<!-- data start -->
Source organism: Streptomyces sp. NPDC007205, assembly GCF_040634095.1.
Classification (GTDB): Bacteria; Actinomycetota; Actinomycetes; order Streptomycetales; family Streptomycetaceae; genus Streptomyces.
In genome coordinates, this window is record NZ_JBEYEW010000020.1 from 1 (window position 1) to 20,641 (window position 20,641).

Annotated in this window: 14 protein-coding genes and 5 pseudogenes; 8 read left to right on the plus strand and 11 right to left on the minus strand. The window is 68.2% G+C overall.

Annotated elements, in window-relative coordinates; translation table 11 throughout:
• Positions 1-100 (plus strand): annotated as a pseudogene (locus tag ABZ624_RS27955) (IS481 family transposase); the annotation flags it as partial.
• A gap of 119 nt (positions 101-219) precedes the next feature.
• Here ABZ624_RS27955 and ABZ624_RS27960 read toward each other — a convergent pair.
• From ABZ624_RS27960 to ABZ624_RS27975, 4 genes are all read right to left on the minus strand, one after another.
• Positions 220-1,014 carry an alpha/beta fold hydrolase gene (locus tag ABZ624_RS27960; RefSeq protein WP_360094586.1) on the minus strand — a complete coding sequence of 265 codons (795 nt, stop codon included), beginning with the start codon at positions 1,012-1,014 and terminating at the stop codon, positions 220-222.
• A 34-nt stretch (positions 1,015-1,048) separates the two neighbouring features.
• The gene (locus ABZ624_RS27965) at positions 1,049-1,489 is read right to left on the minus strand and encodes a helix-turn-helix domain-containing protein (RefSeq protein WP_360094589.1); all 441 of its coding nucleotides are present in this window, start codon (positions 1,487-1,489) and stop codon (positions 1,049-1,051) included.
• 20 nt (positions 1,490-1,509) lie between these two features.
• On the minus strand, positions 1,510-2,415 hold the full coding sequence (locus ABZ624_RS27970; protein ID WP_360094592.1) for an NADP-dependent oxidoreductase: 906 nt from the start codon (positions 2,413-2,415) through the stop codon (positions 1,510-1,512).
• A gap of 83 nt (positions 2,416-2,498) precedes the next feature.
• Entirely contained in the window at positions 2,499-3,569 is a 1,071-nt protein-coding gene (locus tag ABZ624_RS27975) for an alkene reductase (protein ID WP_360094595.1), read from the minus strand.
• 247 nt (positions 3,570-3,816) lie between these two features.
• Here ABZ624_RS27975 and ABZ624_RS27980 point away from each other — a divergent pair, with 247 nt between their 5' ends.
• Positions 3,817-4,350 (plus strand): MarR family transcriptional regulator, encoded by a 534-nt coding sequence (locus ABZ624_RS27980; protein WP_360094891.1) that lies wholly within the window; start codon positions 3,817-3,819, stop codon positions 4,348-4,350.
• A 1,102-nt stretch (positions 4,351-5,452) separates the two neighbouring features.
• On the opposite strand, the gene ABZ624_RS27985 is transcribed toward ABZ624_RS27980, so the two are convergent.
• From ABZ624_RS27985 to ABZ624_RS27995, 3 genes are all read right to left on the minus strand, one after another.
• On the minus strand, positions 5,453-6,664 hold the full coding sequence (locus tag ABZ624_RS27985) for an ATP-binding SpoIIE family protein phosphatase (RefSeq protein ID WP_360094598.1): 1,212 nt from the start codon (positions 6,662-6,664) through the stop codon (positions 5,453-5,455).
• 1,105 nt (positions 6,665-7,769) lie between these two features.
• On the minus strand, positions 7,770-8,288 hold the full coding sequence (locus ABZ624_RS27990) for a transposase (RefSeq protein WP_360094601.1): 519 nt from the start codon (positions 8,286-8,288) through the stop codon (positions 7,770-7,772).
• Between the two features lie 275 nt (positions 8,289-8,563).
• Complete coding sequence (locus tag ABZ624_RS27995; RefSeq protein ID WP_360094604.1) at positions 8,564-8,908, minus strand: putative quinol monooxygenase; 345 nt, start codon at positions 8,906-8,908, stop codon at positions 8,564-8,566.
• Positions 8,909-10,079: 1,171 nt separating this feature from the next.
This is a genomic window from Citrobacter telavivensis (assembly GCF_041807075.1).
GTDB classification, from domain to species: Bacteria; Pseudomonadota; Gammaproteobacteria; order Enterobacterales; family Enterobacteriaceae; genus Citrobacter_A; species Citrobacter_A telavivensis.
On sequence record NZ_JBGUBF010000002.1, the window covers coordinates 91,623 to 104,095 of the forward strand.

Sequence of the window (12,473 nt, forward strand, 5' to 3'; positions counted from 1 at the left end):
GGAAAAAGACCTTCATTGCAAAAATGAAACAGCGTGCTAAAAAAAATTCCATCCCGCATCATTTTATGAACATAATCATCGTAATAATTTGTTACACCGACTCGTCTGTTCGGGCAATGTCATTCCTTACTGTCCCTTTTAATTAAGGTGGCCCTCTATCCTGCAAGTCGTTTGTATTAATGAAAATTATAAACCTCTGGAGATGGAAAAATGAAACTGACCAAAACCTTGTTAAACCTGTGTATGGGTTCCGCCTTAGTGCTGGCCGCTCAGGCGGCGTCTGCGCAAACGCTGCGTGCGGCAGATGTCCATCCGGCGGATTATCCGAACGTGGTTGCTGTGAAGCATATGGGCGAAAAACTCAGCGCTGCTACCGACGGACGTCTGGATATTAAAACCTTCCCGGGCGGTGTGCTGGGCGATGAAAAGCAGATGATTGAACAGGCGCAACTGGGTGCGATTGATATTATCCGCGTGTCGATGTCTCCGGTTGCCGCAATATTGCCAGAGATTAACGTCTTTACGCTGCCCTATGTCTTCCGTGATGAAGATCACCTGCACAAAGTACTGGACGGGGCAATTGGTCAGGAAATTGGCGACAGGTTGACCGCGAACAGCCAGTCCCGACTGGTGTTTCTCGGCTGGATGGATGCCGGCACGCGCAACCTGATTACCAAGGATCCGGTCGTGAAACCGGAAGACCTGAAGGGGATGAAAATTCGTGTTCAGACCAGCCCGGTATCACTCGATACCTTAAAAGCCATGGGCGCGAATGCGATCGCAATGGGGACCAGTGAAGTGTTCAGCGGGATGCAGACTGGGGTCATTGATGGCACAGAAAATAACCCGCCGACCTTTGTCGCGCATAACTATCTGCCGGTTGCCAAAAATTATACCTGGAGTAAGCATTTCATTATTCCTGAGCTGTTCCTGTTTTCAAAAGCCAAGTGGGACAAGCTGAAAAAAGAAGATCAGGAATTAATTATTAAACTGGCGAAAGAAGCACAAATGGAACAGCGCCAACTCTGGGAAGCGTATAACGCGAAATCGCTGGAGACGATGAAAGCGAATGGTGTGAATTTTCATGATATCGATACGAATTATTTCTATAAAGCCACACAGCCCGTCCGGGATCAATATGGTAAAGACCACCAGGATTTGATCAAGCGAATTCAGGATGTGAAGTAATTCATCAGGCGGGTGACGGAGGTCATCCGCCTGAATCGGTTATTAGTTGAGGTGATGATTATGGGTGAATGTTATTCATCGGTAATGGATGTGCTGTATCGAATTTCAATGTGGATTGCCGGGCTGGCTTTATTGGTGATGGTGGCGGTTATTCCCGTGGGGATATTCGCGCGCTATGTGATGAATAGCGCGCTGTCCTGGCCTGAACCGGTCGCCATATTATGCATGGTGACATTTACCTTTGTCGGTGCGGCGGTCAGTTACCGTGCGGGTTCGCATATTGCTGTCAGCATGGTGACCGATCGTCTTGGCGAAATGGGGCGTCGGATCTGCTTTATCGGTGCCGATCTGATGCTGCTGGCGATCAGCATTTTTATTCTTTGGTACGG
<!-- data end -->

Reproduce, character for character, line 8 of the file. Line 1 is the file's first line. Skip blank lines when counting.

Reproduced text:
• Here ABZ624_RS27955 and ABZ624_RS27960 read toward each other — a convergent pair.